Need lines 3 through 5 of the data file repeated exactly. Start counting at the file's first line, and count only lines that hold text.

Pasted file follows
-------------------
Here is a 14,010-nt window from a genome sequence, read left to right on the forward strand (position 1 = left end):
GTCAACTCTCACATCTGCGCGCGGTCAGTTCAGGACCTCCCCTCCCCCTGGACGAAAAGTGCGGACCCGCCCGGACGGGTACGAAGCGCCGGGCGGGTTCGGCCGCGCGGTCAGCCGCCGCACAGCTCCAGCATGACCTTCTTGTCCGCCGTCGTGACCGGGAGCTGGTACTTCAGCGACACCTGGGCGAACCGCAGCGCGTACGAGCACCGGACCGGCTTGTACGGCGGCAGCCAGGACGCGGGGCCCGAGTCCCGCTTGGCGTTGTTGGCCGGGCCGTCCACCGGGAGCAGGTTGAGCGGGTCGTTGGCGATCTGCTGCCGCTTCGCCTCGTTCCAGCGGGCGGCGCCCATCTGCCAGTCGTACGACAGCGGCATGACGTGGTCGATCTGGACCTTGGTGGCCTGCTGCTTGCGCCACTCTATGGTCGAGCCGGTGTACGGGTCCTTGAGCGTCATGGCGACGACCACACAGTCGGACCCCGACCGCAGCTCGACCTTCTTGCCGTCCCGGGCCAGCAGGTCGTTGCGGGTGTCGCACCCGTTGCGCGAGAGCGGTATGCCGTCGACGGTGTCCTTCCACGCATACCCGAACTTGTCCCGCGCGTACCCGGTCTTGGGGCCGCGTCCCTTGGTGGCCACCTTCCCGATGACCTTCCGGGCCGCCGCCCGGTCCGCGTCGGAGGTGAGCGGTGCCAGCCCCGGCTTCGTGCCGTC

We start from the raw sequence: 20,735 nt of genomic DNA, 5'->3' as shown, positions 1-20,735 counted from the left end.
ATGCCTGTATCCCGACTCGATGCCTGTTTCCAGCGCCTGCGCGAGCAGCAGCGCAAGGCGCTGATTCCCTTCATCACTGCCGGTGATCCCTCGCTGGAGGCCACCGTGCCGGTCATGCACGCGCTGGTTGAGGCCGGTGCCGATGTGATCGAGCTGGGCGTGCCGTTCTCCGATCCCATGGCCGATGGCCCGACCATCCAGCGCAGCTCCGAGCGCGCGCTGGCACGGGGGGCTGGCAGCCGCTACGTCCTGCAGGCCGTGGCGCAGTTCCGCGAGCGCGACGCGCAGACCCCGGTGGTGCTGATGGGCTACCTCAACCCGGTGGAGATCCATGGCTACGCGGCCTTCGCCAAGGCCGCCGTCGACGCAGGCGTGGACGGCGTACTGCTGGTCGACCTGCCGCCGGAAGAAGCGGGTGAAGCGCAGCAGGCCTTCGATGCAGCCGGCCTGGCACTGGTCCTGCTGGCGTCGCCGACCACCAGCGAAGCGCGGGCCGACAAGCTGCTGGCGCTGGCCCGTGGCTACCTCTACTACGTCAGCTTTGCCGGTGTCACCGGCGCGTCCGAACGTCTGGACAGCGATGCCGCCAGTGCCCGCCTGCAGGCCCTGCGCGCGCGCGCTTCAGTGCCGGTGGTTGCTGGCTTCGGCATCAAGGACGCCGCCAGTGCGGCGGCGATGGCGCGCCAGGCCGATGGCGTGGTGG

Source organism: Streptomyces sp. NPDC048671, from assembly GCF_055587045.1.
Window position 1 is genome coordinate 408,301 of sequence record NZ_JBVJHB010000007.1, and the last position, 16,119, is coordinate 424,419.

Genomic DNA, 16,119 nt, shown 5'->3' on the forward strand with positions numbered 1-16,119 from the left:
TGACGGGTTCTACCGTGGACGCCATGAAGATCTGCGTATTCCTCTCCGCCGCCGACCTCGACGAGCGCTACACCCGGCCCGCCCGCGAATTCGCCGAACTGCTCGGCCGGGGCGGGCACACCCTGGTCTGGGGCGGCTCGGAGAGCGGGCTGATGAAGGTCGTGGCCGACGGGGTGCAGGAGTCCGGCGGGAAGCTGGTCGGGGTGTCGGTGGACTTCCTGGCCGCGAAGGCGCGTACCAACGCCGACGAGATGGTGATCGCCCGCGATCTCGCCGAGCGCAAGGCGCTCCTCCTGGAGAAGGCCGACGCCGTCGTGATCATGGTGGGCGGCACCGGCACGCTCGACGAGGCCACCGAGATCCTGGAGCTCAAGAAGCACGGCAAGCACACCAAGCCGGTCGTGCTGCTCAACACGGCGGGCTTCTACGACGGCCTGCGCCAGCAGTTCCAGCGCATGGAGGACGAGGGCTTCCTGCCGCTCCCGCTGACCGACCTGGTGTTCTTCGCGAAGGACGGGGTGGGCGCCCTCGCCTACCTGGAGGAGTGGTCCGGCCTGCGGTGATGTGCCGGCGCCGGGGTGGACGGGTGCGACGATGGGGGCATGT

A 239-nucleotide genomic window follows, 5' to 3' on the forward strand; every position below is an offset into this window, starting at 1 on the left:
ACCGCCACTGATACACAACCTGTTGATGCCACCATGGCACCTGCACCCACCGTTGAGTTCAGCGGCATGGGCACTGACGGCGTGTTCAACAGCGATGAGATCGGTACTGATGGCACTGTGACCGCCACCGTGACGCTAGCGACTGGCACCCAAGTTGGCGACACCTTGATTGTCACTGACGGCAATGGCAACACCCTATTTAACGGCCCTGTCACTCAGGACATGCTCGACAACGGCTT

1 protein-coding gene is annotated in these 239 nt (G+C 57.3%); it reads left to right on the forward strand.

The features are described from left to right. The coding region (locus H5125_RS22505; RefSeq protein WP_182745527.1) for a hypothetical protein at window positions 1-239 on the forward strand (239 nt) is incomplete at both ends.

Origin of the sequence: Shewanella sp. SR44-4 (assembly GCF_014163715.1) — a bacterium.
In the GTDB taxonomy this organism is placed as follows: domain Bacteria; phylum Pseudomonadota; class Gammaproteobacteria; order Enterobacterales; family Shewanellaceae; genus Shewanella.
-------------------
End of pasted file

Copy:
We start from the raw sequence: 20,735 nt of genomic DNA, 5'->3' as shown, positions 1-20,735 counted from the left end.
ATGCCTGTATCCCGACTCGATGCCTGTTTCCAGCGCCTGCGCGAGCAGCAGCGCAAGGCGCTGATTCCCTTCATCACTGCCGGTGATCCCTCGCTGGAGGCCACCGTGCCGGTCATGCACGCGCTGGTTGAGGCCGGTGCCGATGTGATCGAGCTGGGCGTGCCGTTCTCCGATCCCATGGCCGATGGCCCGACCATCCAGCGCAGCTCCGAGCGCGCGCTGGCACGGGGGGCTGGCAGCCGCTACGTCCTGCAGGCCGTGGCGCAGTTCCGCGAGCGCGACGCGCAGACCCCGGTGGTGCTGATGGGCTACCTCAACCCGGTGGAGATCCATGGCTACGCGGCCTTCGCCAAGGCCGCCGTCGACGCAGGCGTGGACGGCGTACTGCTGGTCGACCTGCCGCCGGAAGAAGCGGGTGAAGCGCAGCAGGCCTTCGATGCAGCCGGCCTGGCACTGGTCCTGCTGGCGTCGCCGACCACCAGCGAAGCGCGGGCCGACAAGCTGCTGGCGCTGGCCCGTGGCTACCTCTACTACGTCAGCTTTGCCGGTGTCACCGGCGCGTCCGAACGTCTGGACAGCGATGCCGCCAGTGCCCGCCTGCAGGCCCTGCGCGCGCGCGCTTCAGTGCCGGTGGTTGCTGGCTTCGGCATCAAGGACGCCGCCAGTGCGGCGGCGATGGCGCGCCAGGCCGATGGCGTGGTGG

Source organism: Streptomyces sp. NPDC048671, from assembly GCF_055587045.1.